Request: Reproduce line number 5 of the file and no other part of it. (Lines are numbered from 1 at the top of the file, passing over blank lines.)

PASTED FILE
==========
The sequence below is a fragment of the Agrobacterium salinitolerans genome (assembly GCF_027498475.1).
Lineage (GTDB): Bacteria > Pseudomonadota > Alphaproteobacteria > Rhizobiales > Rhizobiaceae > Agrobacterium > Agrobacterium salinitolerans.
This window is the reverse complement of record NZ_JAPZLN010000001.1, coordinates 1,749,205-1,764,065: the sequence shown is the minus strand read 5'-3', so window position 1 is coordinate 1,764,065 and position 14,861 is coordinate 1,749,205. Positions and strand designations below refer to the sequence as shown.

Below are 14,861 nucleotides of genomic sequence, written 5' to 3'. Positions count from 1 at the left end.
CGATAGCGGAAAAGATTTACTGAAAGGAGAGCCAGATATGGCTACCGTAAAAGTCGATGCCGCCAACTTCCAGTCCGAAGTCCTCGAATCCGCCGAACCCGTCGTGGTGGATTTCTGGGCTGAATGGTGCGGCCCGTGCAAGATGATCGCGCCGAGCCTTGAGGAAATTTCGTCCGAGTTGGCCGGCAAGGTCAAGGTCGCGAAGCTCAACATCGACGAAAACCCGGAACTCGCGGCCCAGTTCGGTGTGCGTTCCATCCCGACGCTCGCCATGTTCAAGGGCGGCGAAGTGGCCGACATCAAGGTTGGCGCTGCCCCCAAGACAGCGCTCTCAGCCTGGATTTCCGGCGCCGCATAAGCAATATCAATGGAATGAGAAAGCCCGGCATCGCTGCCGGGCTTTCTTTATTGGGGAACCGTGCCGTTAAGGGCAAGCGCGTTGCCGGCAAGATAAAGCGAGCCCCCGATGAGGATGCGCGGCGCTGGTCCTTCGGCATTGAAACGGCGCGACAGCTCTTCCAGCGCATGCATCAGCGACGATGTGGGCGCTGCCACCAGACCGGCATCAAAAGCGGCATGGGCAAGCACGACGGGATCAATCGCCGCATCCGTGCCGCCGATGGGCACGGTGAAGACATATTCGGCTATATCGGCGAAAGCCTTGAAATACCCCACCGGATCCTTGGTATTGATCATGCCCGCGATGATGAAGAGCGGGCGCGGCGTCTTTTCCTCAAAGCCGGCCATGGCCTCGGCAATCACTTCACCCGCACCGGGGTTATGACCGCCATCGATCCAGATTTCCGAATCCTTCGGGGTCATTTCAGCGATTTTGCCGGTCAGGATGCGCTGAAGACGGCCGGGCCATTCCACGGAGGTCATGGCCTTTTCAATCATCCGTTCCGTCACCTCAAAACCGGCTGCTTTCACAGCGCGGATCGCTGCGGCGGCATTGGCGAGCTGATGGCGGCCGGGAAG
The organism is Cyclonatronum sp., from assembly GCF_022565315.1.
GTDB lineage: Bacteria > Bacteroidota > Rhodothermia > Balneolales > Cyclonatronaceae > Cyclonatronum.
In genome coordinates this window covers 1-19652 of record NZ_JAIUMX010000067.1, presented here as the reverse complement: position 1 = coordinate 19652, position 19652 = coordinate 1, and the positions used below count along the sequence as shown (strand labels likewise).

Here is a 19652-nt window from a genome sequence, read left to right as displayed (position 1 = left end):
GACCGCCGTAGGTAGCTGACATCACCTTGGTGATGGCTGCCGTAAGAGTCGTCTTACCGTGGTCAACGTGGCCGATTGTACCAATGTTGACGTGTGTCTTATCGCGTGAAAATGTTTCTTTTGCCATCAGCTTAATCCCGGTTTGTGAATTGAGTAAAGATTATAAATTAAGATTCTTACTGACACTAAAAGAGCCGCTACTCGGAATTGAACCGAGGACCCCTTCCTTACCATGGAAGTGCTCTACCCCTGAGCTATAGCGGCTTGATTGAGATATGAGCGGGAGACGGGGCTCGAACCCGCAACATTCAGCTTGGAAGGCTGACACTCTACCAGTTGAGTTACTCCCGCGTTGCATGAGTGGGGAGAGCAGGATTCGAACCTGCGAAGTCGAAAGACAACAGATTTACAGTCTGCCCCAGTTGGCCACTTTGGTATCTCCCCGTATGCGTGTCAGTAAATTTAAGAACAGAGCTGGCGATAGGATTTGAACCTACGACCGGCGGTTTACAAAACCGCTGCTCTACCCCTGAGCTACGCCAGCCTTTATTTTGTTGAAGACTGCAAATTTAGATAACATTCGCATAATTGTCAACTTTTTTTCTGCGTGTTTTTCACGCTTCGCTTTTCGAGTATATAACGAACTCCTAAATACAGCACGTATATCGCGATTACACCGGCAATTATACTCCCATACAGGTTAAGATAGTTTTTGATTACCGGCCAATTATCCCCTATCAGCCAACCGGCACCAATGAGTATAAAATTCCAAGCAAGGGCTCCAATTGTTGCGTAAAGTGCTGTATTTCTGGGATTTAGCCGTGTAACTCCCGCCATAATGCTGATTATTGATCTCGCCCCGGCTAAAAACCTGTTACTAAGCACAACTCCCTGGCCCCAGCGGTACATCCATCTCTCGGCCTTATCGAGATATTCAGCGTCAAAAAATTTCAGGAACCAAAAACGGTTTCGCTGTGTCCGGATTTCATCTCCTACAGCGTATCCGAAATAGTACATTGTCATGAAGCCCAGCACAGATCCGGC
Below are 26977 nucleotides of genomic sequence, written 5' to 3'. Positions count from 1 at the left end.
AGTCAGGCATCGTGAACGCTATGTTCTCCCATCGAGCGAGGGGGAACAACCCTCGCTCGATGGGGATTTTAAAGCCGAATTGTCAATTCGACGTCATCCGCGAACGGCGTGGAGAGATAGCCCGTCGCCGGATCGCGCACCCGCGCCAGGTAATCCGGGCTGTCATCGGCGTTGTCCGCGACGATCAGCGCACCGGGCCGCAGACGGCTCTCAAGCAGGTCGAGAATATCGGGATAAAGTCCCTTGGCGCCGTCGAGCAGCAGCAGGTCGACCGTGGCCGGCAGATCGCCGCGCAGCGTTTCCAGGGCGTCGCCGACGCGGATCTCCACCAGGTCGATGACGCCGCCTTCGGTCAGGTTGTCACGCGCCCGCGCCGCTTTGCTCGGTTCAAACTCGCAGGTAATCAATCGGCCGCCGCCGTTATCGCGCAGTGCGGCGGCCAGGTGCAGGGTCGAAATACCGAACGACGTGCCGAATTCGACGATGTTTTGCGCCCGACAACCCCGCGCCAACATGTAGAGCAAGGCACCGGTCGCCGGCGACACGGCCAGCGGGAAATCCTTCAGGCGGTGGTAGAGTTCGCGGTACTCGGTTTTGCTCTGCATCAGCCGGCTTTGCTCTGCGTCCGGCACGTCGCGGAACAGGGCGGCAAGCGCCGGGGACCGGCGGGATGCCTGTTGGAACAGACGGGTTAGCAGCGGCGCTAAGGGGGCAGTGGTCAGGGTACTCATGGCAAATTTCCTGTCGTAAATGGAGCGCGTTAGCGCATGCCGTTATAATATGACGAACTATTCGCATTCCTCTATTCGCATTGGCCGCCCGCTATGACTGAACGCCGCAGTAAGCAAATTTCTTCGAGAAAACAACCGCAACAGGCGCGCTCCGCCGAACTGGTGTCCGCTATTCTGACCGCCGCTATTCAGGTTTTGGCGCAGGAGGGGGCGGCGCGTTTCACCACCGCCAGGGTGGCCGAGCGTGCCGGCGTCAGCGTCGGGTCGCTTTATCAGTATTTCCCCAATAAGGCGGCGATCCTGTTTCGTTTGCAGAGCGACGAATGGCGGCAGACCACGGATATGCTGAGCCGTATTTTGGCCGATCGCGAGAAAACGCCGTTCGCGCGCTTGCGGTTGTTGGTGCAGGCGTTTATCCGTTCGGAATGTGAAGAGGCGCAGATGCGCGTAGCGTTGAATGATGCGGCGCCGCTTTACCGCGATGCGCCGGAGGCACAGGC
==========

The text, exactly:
CGATAGCGGAAAAGATTTACTGAAAGGAGAGCCAGATATGGCTACCGTAAAAGTCGATGCCGCCAACTTCCAGTCCGAAGTCCTCGAATCCGCCGAACCCGTCGTGGTGGATTTCTGGGCTGAATGGTGCGGCCCGTGCAAGATGATCGCGCCGAGCCTTGAGGAAATTTCGTCCGAGTTGGCCGGCAAGGTCAAGGTCGCGAAGCTCAACATCGACGAAAACCCGGAACTCGCGGCCCAGTTCGGTGTGCGTTCCATCCCGACGCTCGCCATGTTCAAGGGCGGCGAAGTGGCCGACATCAAGGTTGGCGCTGCCCCCAAGACAGCGCTCTCAGCCTGGATTTCCGGCGCCGCATAAGCAATATCAATGGAATGAGAAAGCCCGGCATCGCTGCCGGGCTTTCTTTATTGGGGAACCGTGCCGTTAAGGGCAAGCGCGTTGCCGGCAAGATAAAGCGAGCCCCCGATGAGGATGCGCGGCGCTGGTCCTTCGGCATTGAAACGGCGCGACAGCTCTTCCAGCGCATGCATCAGCGACGATGTGGGCGCTGCCACCAGACCGGCATCAAAAGCGGCATGGGCAAGCACGACGGGATCAATCGCCGCATCCGTGCCGCCGATGGGCACGGTGAAGACATATTCGGCTATATCGGCGAAAGCCTTGAAATACCCCACCGGATCCTTGGTATTGATCATGCCCGCGATGATGAAGAGCGGGCGCGGCGTCTTTTCCTCAAAGCCGGCCATGGCCTCGGCAATCACTTCACCCGCACCGGGGTTATGACCGCCATCGATCCAGATTTCCGAATCCTTCGGGGTCATTTCAGCGATTTTGCCGGTCAGGATGCGCTGAAGACGGCCGGGCCATTCCACGGAGGTCATGGCCTTTTCAATCATCCGTTCCGTCACCTCAAAACCGGCTGCTTTCACAGCGCGGATCGCTGCGGCGGCATTGGCGAGCTGATGGCGGCCGGGAAG